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Simulating Superconductors with a Touch of Disorder

July 26, 2012

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Contact: Matthew Beeler
(301) 975-8244

A close-up photo of the center of the experimental set-up. The small transparent chamber that holds the ultracold rubidium atoms is surrounded by a dotted line.
A close-up photo of the center of the experimental set-up. The small transparent chamber that holds the ultracold rubidium atoms is surrounded by a dotted line.

Since their discovery in 1986, high-temperature (high-Tc) superconductors have been the subject of intense interest to researchers. But the mechanism behind the superconducting phase transition in these materials remains poorly understood and extremely difficult to study directly.

Now researchers from PML and the Joint Quantum Institute [1] have published the results of a novel quantum simulation they devised to examine the effect of introducing controllable amounts of disorder into a system in which atoms serve as the functional equivalent of electrons moving through a high-Tc superconductor.

They report direct observation of the mechanism predicted for the disorder-driven superconductor-to-insulator transition in certain two-dimensional systems, an insight immediately relevant to understanding superconducting thin films and high- Tc materials.

"High-temperature copper-oxide superconductors are made of stacks of weakly-coupled planes of atoms with a certain amount of disorder or impurities in the arrangement of the atoms in the material. The physics of these disordered 2D systems seems to play a large role in determining their material properties," says Matthew Beeler, first author of the recent paper, "and we wanted to explore that connection. In our experiment, we model the planes of the high-Tc material with two parallel surfboard-shaped atomic samples of a well-controlled ultracold gas."

The quasi-2D system is created using a 3D Bose-Einstein condensate (BEC) of 87Rb atoms confined in a cross-beam optical dipole trap. Then a shallow-angle optical lattice divides the BEC into two uncoupled, quasi-2D, planar "surfboard" samples.

 In a BEC, all the atoms are coherent – that is, in the same quantum state. To introduce disorder into the two nearly identical sample sections, the researchers use an optical speckle beam which causes the atoms to be displaced from higher-intensity regions. The amount of disorder is proportional to the intensity of the beam. Temperature is controlled by adjusting the phase-space density of the BEC (and hence of the two samples) before adding disorder.

After adjusting temperature and applying a specific amount of disorder, the confinement fields and the optical speckle beam are rapidly shut off. The two quasi-2D samples then expand into one another, creating a single cloud.

As the expanding planes overlap, their atoms form an interference fringe pattern that can be observed with absorption imaging. The nature of that pattern is an indicator of the quantum state of the atoms -- specifically their phase coherence. If the atoms in both samples were completely Bose-condensed, with high phase coherence, then the interference fringes would be sharply defined with high contrast. Conversely, as disorder increases, the phase coherence of the atoms decreases and the patterns grow more diffuse and noisy.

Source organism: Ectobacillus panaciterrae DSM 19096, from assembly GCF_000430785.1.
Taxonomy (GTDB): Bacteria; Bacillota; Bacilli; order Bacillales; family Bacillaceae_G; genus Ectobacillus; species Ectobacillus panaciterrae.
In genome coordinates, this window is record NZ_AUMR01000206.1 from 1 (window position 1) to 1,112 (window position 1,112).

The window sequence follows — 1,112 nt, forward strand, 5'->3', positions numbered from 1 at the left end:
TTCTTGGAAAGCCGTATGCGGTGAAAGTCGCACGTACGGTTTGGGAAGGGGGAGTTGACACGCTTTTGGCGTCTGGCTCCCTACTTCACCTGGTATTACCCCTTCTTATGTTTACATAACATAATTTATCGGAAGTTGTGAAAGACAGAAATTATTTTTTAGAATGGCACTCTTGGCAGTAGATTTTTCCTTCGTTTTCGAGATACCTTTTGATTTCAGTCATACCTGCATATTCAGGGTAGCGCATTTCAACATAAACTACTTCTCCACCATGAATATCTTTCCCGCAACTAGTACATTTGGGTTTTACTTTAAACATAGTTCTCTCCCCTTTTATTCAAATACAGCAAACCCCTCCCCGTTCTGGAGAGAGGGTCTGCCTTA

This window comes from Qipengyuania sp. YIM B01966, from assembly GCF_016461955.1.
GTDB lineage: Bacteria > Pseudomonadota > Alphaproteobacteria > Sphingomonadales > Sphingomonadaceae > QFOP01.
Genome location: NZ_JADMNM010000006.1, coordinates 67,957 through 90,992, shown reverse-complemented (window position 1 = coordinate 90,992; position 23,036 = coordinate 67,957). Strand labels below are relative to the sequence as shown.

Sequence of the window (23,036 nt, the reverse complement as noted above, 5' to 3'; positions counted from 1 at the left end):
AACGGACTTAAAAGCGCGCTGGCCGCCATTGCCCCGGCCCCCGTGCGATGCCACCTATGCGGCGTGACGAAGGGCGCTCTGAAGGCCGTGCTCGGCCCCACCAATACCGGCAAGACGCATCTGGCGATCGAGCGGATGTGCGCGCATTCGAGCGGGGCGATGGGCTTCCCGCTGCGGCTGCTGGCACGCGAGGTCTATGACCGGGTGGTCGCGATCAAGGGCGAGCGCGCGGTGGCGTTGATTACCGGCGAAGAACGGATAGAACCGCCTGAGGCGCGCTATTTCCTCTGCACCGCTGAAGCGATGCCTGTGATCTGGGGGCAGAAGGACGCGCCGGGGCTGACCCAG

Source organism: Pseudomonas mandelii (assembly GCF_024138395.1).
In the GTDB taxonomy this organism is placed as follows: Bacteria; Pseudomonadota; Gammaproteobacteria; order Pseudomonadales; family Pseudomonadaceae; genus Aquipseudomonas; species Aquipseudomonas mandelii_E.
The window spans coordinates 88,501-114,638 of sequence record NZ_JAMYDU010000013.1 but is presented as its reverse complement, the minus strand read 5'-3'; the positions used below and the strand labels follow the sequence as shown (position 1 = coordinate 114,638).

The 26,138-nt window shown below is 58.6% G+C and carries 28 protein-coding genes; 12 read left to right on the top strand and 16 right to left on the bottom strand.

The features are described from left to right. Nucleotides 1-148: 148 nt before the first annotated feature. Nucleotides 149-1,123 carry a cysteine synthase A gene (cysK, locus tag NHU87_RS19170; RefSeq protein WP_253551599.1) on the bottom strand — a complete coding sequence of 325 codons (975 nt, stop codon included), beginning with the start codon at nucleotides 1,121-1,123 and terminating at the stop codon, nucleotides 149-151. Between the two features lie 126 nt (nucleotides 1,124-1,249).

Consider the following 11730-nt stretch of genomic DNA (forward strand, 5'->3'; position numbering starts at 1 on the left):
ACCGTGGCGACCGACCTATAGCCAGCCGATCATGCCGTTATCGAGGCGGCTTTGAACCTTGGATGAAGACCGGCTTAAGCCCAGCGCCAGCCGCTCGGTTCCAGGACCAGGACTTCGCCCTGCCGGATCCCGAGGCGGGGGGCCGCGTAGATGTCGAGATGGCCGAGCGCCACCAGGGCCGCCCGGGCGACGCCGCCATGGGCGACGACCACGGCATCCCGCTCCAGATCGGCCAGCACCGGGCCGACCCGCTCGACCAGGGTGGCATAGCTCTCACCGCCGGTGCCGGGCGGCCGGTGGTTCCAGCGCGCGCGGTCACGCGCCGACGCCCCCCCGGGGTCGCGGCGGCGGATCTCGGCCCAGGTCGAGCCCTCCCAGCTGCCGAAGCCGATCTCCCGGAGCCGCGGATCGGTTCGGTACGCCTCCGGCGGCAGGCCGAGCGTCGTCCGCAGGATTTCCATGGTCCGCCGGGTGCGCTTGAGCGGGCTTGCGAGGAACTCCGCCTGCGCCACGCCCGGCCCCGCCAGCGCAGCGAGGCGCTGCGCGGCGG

At low disorder levels, the fraction of phase-coherent atoms correlates with the visibility of the interference pattern. But as disorder strength increases, the coherent atom fraction does not change commensurately.

One picture of superconductivity is that it is a superfluid of Cooper pairs -- two electrons that are bound together in a way that allows them to interact with oscillations in the surrounding lattice and travel without resistance. Superfluids have a mathematical definition that assigns two numbers to them, each representing a physical property of the system: amplitude (related to density) and phase (related to motion). The primary mechanism that destroys superconductivity is that the Cooper pairs of electrons fall apart into their constituent particles, effectively driving the superfluid amplitude to 0. However, it has been shown that these pairs can survive even when a superconductor is not superconducting, which is very surprising. One possible way that these pairs can exist but not superconduct is if the global phase of the superfluid becomes disordered. The JQI-PML team's measurement shows that laser speckle disorder has exactly this effect on the global phase of our system of 87Rb bosons, while not having nearly as large an effect on anything else that we can measure.

"Our results," says Beeler of PML's Laser Cooling and Trapping Group, "show that disorder generically drives phase fluctuations in quasi-2D systems. According to some theoretical models, these phase fluctuations are thought to be a mechanism behind the superconducting phase transition in high-temperature superconductors."

"Disorder figures in about half of all condensed matter physics," says Steve Rolston, co-director of the JQI and professor of physics at the University of Maryland. "What we're doing is mimicking the movement of electrons in three-dimensional solids using cold atoms in a two-dimensional gas. Since there don't seem to be any theoretical predictions to help us understand what we're seeing, we've moved into new experimental territory."

Additional information about the experiment appears in a video abstract posted on the website of the New Journal of Physics, and an expanded description of the work is available on the JQI website.

-- written by Delilah Gates

[1] The Joint Quantum Institute is a research partnership of NIST and the University of Maryland.